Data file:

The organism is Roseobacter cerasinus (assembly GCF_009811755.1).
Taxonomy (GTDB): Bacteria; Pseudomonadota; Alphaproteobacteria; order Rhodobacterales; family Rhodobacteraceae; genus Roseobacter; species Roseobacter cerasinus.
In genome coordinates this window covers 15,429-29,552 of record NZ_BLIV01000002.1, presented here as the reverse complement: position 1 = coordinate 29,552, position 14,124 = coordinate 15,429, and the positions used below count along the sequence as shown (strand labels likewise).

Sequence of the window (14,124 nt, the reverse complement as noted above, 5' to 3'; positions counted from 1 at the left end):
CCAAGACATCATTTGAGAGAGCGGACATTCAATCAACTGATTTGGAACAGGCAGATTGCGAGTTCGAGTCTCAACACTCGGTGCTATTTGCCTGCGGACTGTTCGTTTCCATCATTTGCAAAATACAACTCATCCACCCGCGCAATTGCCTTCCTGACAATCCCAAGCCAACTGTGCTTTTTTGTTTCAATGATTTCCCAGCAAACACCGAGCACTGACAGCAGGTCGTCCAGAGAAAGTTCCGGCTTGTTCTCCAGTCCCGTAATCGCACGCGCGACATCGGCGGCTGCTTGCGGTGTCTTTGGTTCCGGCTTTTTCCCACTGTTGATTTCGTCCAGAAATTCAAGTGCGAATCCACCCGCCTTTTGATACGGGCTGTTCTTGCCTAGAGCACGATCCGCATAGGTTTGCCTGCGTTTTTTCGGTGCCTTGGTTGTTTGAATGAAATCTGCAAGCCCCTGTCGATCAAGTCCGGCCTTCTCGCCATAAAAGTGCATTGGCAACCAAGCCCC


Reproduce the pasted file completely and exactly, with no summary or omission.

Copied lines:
The organism is Roseobacter cerasinus (assembly GCF_009811755.1).
Taxonomy (GTDB): Bacteria; Pseudomonadota; Alphaproteobacteria; order Rhodobacterales; family Rhodobacteraceae; genus Roseobacter; species Roseobacter cerasinus.
In genome coordinates this window covers 15,429-29,552 of record NZ_BLIV01000002.1, presented here as the reverse complement: position 1 = coordinate 29,552, position 14,124 = coordinate 15,429, and the positions used below count along the sequence as shown (strand labels likewise).

Sequence of the window (14,124 nt, the reverse complement as noted above, 5' to 3'; positions counted from 1 at the left end):
CCAAGACATCATTTGAGAGAGCGGACATTCAATCAACTGATTTGGAACAGGCAGATTGCGAGTTCGAGTCTCAACACTCGGTGCTATTTGCCTGCGGACTGTTCGTTTCCATCATTTGCAAAATACAACTCATCCACCCGCGCAATTGCCTTCCTGACAATCCCAAGCCAACTGTGCTTTTTTGTTTCAATGATTTCCCAGCAAACACCGAGCACTGACAGCAGGTCGTCCAGAGAAAGTTCCGGCTTGTTCTCCAGTCCCGTAATCGCACGCGCGACATCGGCGGCTGCTTGCGGTGTCTTTGGTTCCGGCTTTTTCCCACTGTTGATTTCGTCCAGAAATTCAAGTGCGAATCCACCCGCCTTTTGATACGGGCTGTTCTTGCCTAGAGCACGATCCGCATAGGTTTGCCTGCGTTTTTTCGGTGCCTTGGTTGTTTGAATGAAATCTGCAAGCCCCTGTCGATCAAGTCCGGCCTTCTCGCCATAAAAGTGCATTGGCAACCAAGCCCC